The days went by, with form holding true. The three top teams won their matches. Both France and England remained contenders, but Italy appeared to have the inside track.

Meanwhile, your correspondent was enjoying the new experience of spending two weeks at a bridge tournament without playing a hand. As I observed the sufferings of many of those who had to do the playing, I felt like the small boy who, having had a molar extracted, filled the offending tooth with jam in order to watch it ache.

In this deal, from Italy's match against Sweden, the sufferers were Forquet and Siniscalco.

Both vulnerable South dealer

NORTH

[Ace of Spades]
[Jack of Hearts]
[8 of Hearts]
[4 of Hearts]
[2 of Hearts]
[Queen of Diamonds]
[8 of Diamonds]
[6 of Diamonds]
[3 of Diamonds]
[2 of Diamonds]
[Jack of Clubs]
[7 of Clubs]
[4 of Clubs]

WEST

[10 of Spades]
[8 of Spades]
[7 of Spades]
[2 of Spades]
[Ace of Hearts]
[9 of Hearts]
[6 of Hearts]
[5 of Hearts]
[3 of Hearts]
[4 of Diamonds]
[9 of Clubs]
[6 of Clubs]
[2 of Clubs]

SOUTH

[King of Spades]
[Jack of Spades]
[6 of Spades]
[5 of Spades]
[4 of Spades]
[King of Hearts]
[Queen of Hearts]
[Ace of Diamonds]
[Jack of Diamonds]
[10 of Diamonds]
[9 of Diamonds]
[King of Clubs]
[10 of Clubs]

EAST

[Queen of Spades]
[9 of Spades]
[3 of Spades]
[10 of Hearts]
[7 of Hearts]
[King of Diamonds]
[7 of Diamonds]
[5 of Diamonds]
[Ace of Clubs]
[Queen of Clubs]
[8 of Clubs]
[5 of Clubs]
[3 of Clubs]

The virtue of the Neapolitan Club turned out to be a vice when Forquet and Siniscalco bid the North-South cards against Sweden:

SOUTH
(Forquet)

1 [Club]
2 [Spade]
PASS

WEST

PASS
PASS
PASS

NORTH
(Siniscalco)

1 [Spade]
3 [Diamond]

EAST

PASS
PASS

Opening lead: spade 2

North's artificial response to the opening club bid showed two controls. From the fact that he held three kings, South knew that this must be one ace. Therefore, it was certain that his side was missing two aces and the king of diamonds and it was entirely possible that one or both of the black queens would prove troublesome also.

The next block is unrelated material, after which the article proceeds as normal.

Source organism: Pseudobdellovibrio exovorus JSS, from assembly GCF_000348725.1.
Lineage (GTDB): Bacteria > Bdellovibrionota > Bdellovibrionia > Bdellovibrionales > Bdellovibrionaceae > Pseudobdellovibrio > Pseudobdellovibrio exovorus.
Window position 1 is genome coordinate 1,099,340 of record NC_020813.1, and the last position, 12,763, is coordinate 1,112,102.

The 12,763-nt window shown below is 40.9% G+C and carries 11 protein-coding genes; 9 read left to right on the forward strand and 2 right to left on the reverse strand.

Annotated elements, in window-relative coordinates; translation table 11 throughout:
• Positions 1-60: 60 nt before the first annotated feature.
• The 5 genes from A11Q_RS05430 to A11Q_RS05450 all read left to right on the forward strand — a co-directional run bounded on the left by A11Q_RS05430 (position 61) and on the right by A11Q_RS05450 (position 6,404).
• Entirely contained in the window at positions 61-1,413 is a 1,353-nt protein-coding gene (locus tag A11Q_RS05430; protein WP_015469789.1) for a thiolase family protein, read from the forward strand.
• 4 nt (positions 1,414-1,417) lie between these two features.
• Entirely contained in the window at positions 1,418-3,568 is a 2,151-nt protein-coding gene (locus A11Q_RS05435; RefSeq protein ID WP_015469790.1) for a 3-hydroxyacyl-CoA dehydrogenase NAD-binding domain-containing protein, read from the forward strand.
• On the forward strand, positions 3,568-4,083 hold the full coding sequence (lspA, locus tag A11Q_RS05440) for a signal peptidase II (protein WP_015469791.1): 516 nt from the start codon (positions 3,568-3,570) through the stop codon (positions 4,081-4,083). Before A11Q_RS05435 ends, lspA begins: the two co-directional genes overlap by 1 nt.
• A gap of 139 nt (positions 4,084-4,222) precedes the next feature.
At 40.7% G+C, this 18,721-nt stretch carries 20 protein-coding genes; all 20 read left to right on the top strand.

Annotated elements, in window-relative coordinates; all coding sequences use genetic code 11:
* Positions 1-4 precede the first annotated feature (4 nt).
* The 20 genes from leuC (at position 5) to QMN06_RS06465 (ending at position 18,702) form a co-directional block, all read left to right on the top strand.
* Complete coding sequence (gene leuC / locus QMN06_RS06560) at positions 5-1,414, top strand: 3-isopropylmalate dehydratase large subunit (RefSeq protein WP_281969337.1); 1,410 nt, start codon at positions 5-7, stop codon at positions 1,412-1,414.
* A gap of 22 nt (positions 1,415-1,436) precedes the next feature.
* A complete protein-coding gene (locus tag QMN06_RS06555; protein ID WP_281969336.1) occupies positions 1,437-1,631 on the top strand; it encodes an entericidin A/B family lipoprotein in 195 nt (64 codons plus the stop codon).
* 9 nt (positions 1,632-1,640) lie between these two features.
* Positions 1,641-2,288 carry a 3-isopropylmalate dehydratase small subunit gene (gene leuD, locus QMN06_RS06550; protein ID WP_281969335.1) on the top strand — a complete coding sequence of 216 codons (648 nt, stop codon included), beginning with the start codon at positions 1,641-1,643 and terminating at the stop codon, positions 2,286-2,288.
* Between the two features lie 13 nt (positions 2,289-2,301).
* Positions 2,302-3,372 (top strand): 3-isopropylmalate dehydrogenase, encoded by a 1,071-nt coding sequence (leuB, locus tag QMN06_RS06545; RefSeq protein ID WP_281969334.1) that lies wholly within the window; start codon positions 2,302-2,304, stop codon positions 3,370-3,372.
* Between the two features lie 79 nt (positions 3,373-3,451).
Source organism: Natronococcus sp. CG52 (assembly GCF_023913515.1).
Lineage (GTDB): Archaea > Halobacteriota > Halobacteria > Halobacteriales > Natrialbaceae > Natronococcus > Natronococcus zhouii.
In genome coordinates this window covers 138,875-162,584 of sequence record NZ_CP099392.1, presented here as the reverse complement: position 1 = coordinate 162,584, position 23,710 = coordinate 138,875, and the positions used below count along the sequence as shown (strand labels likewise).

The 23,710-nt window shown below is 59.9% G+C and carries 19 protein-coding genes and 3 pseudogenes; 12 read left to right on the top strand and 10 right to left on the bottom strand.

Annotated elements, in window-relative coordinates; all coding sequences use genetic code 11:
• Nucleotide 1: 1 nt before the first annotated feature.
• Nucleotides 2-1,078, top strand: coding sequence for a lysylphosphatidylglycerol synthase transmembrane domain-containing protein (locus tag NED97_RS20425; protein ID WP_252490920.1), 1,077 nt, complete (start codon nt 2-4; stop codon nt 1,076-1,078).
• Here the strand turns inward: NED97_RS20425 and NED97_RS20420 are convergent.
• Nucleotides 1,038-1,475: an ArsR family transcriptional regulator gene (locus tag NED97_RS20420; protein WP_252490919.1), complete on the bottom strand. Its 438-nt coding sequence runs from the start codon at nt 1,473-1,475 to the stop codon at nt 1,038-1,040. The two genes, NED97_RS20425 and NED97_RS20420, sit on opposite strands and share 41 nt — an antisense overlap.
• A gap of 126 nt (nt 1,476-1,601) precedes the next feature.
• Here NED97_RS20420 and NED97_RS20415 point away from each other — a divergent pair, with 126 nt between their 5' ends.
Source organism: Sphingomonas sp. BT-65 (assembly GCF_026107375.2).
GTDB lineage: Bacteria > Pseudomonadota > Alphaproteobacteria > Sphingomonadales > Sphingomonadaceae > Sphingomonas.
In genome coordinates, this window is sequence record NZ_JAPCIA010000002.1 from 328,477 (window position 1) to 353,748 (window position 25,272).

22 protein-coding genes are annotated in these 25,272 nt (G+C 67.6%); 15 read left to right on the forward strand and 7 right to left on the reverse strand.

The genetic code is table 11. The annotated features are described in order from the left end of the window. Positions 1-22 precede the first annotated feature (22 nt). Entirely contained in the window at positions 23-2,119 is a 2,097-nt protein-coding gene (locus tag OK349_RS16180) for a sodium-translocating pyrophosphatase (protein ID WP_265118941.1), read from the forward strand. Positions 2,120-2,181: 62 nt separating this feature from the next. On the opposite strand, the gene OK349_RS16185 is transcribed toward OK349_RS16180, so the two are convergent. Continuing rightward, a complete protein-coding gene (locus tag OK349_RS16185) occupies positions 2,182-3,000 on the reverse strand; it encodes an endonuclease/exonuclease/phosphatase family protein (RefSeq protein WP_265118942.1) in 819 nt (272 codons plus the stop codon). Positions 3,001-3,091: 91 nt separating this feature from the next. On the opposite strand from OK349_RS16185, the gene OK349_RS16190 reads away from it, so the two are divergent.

This knowledge made Forquet's pass to three diamonds the correct strategy. But the Swedes didn't have all this information. When they held the North-South cards in the other room, Lundell opened with a spade, jumped to three diamonds over Wohlin's no-trump response, and after Wohlin raised to four diamonds, he carried on to game.

The diamond finesse was on, the spades broke favorably and the clubs couldn't possibly be misguessed, so Sweden gained a lucky five IMPs. The Swedes had been doing well in their previous matches, so this swing came at a time when first place was at stake. But Italy won out and the championship moved into its final rounds with all of the leading teams scheduled to play "set-ups" and the result apparently a foregone conclusion.

Then, under the tremendous pressure of those final sessions, things happened. Great Britain was tied by Ireland. (Actually, Britain, out-scored by five points, was lucky to get off with a draw. One more IMP would have given Ireland the win.) Then came a most astonishing result. Little Iceland, which wound up in last place in spite of this stunning reversal, upended Italy! But France, which could have stepped in to win the title, lost to Egypt in an outstanding upset second only to the loss of the Suez Canal.

So it will be Italy once again in the World Championship next February. And Europe's experts have already installed them as top favorites, no matter which team wins the October playoff that will decide who will challenge them for the U.S.

On what I saw at Oslo, I am reluctantly forced to agree with them. And you can be sure this is one prediction on which I am hoping that I will turn out to be as wrong as wrong can be.

One of the most important events at Oslo was the creation of the organization that may prove to be the United Nations of bridge. At a meeting presided over by Baron Robert de Nexon of Paris, president of the European Bridge League, and attended by Charles J. Solomon, president of the American Contract Bridge League, Alvin Landy, the ACBL's executive secretary, Geoffrey Butler of London and W. J. Sullivan of Australia, the foundation was laid for a World Bridge Federation. Your reporter, also among those present, was named one of the founding delegates.

One function of the new organization is the staging of a contest patterned after the Olympic Games. This is planned as a curtain-raiser to the world Olympics of 1960, scheduled for Rome. Alvin Landy has been appointed secretary of the new organization, and the honorary presidency is to be offered to General Alfred M. Gruenther.

Mrs. Vibeke Petersen of Denmark was the only woman to play in the European open. The other ladies were busy with a championship of their own, won by Denmark, with Sweden second and Belgium third.

PHOTO PHOTOKIBITZERS get courtesy of a look at hand held up by Giorgio Belladonna of Rome. PHOTOFISHBOWL CLASH between France and Italy looked as if it might determine the championship when favored Italians were upset. Goren is standing onlooker. Two men in left corner were operating an electrical board on which public followed match.
HOLE YARDS PAR R1 R2 R3 R4
OUT
HOLE YARDS PAR R1 R2 R3 R4
IN
Eagle (-2)
Birdie (-1)
Bogey (+1)
Double Bogey (+2)